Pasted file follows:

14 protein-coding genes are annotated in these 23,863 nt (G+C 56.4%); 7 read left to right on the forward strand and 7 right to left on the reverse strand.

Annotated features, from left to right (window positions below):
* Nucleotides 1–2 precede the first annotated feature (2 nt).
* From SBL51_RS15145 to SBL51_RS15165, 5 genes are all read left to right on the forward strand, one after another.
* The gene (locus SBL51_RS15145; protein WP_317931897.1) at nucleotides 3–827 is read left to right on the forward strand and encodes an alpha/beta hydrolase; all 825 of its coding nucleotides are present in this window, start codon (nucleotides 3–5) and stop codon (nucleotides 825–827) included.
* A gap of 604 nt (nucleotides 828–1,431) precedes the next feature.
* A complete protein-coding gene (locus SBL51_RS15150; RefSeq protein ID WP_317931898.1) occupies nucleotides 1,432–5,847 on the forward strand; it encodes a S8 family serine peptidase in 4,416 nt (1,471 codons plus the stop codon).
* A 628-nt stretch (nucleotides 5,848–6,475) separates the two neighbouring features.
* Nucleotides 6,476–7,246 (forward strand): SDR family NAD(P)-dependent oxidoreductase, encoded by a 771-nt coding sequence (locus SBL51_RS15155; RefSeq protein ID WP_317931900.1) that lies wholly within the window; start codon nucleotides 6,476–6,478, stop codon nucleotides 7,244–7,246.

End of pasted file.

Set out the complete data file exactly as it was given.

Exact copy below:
14 protein-coding genes are annotated in these 23,863 nt (G+C 56.4%); 7 read left to right on the forward strand and 7 right to left on the reverse strand.

Annotated features, from left to right (window positions below):
* Nucleotides 1–2 precede the first annotated feature (2 nt).
* From SBL51_RS15145 to SBL51_RS15165, 5 genes are all read left to right on the forward strand, one after another.
* The gene (locus SBL51_RS15145; protein WP_317931897.1) at nucleotides 3–827 is read left to right on the forward strand and encodes an alpha/beta hydrolase; all 825 of its coding nucleotides are present in this window, start codon (nucleotides 3–5) and stop codon (nucleotides 825–827) included.
* A gap of 604 nt (nucleotides 828–1,431) precedes the next feature.
* A complete protein-coding gene (locus SBL51_RS15150; RefSeq protein ID WP_317931898.1) occupies nucleotides 1,432–5,847 on the forward strand; it encodes a S8 family serine peptidase in 4,416 nt (1,471 codons plus the stop codon).
* A 628-nt stretch (nucleotides 5,848–6,475) separates the two neighbouring features.
* Nucleotides 6,476–7,246 (forward strand): SDR family NAD(P)-dependent oxidoreductase, encoded by a 771-nt coding sequence (locus SBL51_RS15155; RefSeq protein ID WP_317931900.1) that lies wholly within the window; start codon nucleotides 6,476–6,478, stop codon nucleotides 7,244–7,246.